Digambara

Image depicting Acharya Kundakunda

Digambara (/dɪˈɡʌmbərə/; "sky-clad") is one of the two major schools of Jainism, the other being Śvētāmbara (white-clad). The Sanskrit word Digambara means "sky-clad", referring to their traditional monastic practice of neither possessing nor wearing any clothes.[1]

Digambara and Śvētāmbara traditions have had historical differences ranging from their dress code, their temples and iconography, attitude towards female monastics, their legends, and the texts they consider as important.[2][3][4]

Digambara monks cherish the virtue of non-attachment and non-possession of any material goods. Monks carry a community-owned picchi, which is a broom made of fallen peacock feathers for removing and thus saving the life of insects in their path or before they sit.[1]

The Digambara literature can be traced only to the first millennium CE, with its oldest surviving sacred text being the mid-second century Ṣaṭkhaṅḍāgama "Scripture in Six Parts" of Dharasena (the Moodabidri manuscripts).[5] One of the most important scholar-monks of the Digambara tradition was Kundakunda.

Digambara Jain communities are currently found mainly in Jain temples of Karnataka, parts of south Maharashtra and Madhya Pradesh.[6][4] According to Jeffery D. Long, a scholar of Hindu and Jain studies, less than one fifth of all Jains in India have a Digambara heritage.[7]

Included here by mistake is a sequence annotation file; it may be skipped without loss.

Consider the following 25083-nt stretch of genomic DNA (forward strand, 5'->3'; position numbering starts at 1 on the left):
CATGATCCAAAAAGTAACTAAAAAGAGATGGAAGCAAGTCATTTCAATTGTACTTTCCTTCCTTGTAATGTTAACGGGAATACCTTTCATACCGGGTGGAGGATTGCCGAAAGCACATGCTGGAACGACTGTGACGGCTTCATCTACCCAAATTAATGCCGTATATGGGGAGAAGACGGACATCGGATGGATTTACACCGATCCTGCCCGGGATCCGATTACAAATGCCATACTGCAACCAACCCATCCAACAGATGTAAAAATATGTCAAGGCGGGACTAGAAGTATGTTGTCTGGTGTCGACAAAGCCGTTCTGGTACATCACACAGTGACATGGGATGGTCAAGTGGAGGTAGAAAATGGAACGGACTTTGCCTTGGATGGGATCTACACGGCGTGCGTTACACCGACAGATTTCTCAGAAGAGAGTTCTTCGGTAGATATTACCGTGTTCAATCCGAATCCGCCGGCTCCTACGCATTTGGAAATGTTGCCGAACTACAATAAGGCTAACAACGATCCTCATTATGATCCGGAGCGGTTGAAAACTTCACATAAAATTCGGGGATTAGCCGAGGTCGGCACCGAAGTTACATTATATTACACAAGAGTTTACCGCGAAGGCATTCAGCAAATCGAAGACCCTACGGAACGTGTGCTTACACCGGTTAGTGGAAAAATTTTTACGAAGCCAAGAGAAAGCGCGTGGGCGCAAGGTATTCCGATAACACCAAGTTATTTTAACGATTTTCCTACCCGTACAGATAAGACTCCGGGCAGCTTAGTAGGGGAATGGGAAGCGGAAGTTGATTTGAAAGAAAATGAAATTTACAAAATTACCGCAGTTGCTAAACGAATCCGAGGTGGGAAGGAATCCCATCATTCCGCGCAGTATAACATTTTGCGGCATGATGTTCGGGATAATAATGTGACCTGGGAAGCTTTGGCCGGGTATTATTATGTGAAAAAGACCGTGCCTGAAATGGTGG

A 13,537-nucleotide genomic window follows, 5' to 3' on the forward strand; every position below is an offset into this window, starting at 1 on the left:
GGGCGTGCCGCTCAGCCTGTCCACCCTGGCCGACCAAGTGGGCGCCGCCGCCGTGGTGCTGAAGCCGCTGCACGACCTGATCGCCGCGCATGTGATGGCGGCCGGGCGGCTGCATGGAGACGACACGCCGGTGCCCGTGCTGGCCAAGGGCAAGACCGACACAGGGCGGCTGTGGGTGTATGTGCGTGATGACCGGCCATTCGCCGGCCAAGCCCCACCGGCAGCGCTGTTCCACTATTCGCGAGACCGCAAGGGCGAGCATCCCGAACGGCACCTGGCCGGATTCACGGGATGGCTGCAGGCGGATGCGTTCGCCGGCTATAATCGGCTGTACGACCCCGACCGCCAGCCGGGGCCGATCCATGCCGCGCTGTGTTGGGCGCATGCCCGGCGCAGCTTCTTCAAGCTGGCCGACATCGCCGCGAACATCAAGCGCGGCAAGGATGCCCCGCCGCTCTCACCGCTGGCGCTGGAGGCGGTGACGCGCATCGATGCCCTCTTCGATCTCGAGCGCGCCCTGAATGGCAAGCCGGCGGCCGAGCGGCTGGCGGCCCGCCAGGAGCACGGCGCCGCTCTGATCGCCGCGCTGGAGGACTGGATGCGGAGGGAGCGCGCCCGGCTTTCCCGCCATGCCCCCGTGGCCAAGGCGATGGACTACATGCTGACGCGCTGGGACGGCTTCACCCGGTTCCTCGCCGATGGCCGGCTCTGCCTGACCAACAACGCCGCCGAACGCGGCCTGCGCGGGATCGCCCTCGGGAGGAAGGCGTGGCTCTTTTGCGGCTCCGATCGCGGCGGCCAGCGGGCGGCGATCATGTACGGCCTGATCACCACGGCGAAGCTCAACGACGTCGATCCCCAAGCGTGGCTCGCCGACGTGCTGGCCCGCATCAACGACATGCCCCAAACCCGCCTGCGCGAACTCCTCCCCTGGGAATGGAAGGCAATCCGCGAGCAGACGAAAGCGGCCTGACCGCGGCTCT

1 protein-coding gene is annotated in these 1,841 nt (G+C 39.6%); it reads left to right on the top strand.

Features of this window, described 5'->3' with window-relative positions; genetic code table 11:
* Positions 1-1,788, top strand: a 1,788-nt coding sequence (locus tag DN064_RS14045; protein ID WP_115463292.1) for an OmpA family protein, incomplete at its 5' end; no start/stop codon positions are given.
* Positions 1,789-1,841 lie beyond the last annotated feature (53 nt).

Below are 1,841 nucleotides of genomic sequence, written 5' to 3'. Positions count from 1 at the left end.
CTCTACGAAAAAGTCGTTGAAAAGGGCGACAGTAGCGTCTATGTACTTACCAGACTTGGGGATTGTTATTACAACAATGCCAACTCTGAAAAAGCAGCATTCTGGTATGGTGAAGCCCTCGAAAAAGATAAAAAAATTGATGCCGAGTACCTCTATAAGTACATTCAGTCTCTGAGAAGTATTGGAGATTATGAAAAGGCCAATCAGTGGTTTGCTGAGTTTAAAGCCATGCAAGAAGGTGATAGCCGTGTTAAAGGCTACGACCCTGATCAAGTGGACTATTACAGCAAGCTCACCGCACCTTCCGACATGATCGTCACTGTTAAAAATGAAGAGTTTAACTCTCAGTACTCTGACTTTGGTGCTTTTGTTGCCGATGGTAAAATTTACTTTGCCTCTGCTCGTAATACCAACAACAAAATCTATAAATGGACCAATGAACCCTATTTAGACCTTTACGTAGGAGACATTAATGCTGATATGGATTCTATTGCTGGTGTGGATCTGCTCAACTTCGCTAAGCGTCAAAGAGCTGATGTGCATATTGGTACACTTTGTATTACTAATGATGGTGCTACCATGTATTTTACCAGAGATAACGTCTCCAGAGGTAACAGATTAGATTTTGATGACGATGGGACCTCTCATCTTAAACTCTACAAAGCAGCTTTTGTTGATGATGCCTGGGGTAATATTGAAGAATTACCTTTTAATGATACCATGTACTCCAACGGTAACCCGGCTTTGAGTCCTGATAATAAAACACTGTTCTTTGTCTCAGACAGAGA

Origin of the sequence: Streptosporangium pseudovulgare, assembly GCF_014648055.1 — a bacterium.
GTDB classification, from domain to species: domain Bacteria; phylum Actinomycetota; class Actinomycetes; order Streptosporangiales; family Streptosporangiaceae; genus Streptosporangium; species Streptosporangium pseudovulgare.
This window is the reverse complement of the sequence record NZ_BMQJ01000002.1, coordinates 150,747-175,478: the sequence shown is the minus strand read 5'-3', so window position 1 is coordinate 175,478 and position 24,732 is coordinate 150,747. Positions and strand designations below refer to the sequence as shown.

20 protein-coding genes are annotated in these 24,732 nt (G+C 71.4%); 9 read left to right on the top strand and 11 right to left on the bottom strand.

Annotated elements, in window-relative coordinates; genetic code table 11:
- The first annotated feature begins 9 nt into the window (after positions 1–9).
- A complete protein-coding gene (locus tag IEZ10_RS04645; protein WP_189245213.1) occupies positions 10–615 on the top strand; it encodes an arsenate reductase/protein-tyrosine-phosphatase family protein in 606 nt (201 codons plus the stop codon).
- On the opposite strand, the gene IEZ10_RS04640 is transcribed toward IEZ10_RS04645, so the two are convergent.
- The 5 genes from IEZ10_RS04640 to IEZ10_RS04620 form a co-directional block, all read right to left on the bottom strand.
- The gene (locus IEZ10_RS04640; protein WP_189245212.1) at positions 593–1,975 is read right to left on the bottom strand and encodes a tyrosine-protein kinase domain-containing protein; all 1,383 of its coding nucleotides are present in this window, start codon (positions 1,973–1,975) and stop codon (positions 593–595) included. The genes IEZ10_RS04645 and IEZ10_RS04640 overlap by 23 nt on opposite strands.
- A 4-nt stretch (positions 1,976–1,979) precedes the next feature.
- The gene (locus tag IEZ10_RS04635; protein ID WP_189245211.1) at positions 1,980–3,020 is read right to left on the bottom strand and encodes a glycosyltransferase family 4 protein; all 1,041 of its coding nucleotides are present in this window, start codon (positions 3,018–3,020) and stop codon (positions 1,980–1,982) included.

1. ^ a b Jeffery D Long (2013). Jainism: An Introduction. I.B.Tauris. pp. 17–18. ISBN 978-0-85771-392-6.
  2. ^ Paul Dundas (2002). The Jains. Routledge. pp. 53–59, 64–80, 286–287 with footnotes 21 and 32. ISBN 978-0-415-26606-2.
  3. ^ Kristi L. Wiley (2009). The A to Z of Jainism. Scarecrow. pp. 83–84. ISBN 978-0-8108-6821-2.
  4. ^ a b Jyotindra Jain; Eberhard Fischer (1978). Jaina Iconography. BRILL Academic. pp. 1–2, 8–9, xxxiv–xxxv. ISBN 90-04-05259-3.
  5. ^ Paul Dundas (2002). The Jains. Routledge. pp. 63–65. ISBN 978-0-415-26605-5.
  6. ^ Jeffery D Long (2013). Jainism: An Introduction. I.B.Tauris. pp. 60–61. ISBN 978-0-85771-392-6.
  7. ^ Long 2013, p. 20.